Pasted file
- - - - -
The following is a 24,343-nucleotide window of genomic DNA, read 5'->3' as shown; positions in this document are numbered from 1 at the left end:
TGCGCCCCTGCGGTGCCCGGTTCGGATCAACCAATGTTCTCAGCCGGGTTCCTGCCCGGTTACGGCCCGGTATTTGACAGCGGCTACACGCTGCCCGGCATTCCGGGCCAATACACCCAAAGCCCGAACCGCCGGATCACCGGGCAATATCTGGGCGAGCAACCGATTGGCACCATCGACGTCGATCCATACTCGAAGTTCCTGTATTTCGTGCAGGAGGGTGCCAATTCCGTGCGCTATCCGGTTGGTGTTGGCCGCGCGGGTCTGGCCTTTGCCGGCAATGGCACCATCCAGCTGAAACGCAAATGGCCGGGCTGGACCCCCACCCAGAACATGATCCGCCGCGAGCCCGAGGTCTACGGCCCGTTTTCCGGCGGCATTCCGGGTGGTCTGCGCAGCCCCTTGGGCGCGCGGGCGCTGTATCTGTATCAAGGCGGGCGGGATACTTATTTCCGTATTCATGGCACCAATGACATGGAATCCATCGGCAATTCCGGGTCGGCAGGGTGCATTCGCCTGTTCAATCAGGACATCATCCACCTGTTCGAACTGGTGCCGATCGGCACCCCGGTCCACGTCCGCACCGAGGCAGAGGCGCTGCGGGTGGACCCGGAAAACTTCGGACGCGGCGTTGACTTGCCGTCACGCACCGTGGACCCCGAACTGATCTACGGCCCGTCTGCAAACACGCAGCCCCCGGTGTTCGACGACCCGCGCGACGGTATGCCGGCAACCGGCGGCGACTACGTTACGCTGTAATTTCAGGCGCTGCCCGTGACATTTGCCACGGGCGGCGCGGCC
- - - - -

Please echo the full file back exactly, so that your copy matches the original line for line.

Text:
The following is a 24,343-nucleotide window of genomic DNA, read 5'->3' as shown; positions in this document are numbered from 1 at the left end:
TGCGCCCCTGCGGTGCCCGGTTCGGATCAACCAATGTTCTCAGCCGGGTTCCTGCCCGGTTACGGCCCGGTATTTGACAGCGGCTACACGCTGCCCGGCATTCCGGGCCAATACACCCAAAGCCCGAACCGCCGGATCACCGGGCAATATCTGGGCGAGCAACCGATTGGCACCATCGACGTCGATCCATACTCGAAGTTCCTGTATTTCGTGCAGGAGGGTGCCAATTCCGTGCGCTATCCGGTTGGTGTTGGCCGCGCGGGTCTGGCCTTTGCCGGCAATGGCACCATCCAGCTGAAACGCAAATGGCCGGGCTGGACCCCCACCCAGAACATGATCCGCCGCGAGCCCGAGGTCTACGGCCCGTTTTCCGGCGGCATTCCGGGTGGTCTGCGCAGCCCCTTGGGCGCGCGGGCGCTGTATCTGTATCAAGGCGGGCGGGATACTTATTTCCGTATTCATGGCACCAATGACATGGAATCCATCGGCAATTCCGGGTCGGCAGGGTGCATTCGCCTGTTCAATCAGGACATCATCCACCTGTTCGAACTGGTGCCGATCGGCACCCCGGTCCACGTCCGCACCGAGGCAGAGGCGCTGCGGGTGGACCCGGAAAACTTCGGACGCGGCGTTGACTTGCCGTCACGCACCGTGGACCCCGAACTGATCTACGGCCCGTCTGCAAACACGCAGCCCCCGGTGTTCGACGACCCGCGCGACGGTATGCCGGCAACCGGCGGCGACTACGTTACGCTGTAATTTCAGGCGCTGCCCGTGACATTTGCCACGGGCGGCGCGGCC